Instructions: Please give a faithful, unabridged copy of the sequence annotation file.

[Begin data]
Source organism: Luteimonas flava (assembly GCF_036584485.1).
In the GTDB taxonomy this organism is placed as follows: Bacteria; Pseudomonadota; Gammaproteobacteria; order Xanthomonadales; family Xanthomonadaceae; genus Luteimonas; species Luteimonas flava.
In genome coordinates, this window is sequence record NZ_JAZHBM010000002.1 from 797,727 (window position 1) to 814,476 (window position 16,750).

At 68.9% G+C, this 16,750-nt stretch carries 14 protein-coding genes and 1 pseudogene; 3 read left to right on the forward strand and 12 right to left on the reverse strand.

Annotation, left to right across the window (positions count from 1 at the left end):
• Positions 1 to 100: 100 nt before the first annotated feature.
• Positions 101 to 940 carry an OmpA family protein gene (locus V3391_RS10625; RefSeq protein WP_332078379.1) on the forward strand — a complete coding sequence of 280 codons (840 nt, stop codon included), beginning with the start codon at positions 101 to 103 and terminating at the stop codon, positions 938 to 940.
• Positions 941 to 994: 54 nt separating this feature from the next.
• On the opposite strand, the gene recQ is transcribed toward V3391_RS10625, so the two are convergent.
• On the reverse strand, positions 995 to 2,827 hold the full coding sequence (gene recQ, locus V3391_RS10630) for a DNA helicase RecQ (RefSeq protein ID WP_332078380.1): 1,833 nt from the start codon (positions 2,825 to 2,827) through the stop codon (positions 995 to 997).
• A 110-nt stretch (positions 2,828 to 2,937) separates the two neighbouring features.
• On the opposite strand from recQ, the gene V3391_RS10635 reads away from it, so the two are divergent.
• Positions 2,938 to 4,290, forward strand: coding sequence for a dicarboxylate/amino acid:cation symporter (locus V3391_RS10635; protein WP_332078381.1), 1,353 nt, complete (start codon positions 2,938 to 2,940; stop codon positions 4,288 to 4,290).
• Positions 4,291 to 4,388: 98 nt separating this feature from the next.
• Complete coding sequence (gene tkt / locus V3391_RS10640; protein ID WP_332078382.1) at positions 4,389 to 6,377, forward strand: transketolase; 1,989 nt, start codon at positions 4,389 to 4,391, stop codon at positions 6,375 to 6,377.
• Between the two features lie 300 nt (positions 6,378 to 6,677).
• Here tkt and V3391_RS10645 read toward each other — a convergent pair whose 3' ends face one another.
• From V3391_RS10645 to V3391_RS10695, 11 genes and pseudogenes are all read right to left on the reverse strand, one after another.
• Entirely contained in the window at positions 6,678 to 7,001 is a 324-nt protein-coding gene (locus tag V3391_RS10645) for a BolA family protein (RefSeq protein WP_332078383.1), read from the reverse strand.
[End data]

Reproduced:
Source organism: Luteimonas flava (assembly GCF_036584485.1).
In the GTDB taxonomy this organism is placed as follows: Bacteria; Pseudomonadota; Gammaproteobacteria; order Xanthomonadales; family Xanthomonadaceae; genus Luteimonas; species Luteimonas flava.
In genome coordinates, this window is sequence record NZ_JAZHBM010000002.1 from 797,727 (window position 1) to 814,476 (window position 16,750).

At 68.9% G+C, this 16,750-nt stretch carries 14 protein-coding genes and 1 pseudogene; 3 read left to right on the forward strand and 12 right to left on the reverse strand.

Annotation, left to right across the window (positions count from 1 at the left end):
• Positions 1 to 100: 100 nt before the first annotated feature.
• Positions 101 to 940 carry an OmpA family protein gene (locus V3391_RS10625; RefSeq protein WP_332078379.1) on the forward strand — a complete coding sequence of 280 codons (840 nt, stop codon included), beginning with the start codon at positions 101 to 103 and terminating at the stop codon, positions 938 to 940.
• Positions 941 to 994: 54 nt separating this feature from the next.
• On the opposite strand, the gene recQ is transcribed toward V3391_RS10625, so the two are convergent.
• On the reverse strand, positions 995 to 2,827 hold the full coding sequence (gene recQ, locus V3391_RS10630) for a DNA helicase RecQ (RefSeq protein ID WP_332078380.1): 1,833 nt from the start codon (positions 2,825 to 2,827) through the stop codon (positions 995 to 997).
• A 110-nt stretch (positions 2,828 to 2,937) separates the two neighbouring features.
• On the opposite strand from recQ, the gene V3391_RS10635 reads away from it, so the two are divergent.
• Positions 2,938 to 4,290, forward strand: coding sequence for a dicarboxylate/amino acid:cation symporter (locus V3391_RS10635; protein WP_332078381.1), 1,353 nt, complete (start codon positions 2,938 to 2,940; stop codon positions 4,288 to 4,290).
• Positions 4,291 to 4,388: 98 nt separating this feature from the next.
• Complete coding sequence (gene tkt / locus V3391_RS10640; protein ID WP_332078382.1) at positions 4,389 to 6,377, forward strand: transketolase; 1,989 nt, start codon at positions 4,389 to 4,391, stop codon at positions 6,375 to 6,377.
• Between the two features lie 300 nt (positions 6,378 to 6,677).
• Here tkt and V3391_RS10645 read toward each other — a convergent pair whose 3' ends face one another.
• From V3391_RS10645 to V3391_RS10695, 11 genes and pseudogenes are all read right to left on the reverse strand, one after another.
• Entirely contained in the window at positions 6,678 to 7,001 is a 324-nt protein-coding gene (locus tag V3391_RS10645) for a BolA family protein (RefSeq protein WP_332078383.1), read from the reverse strand.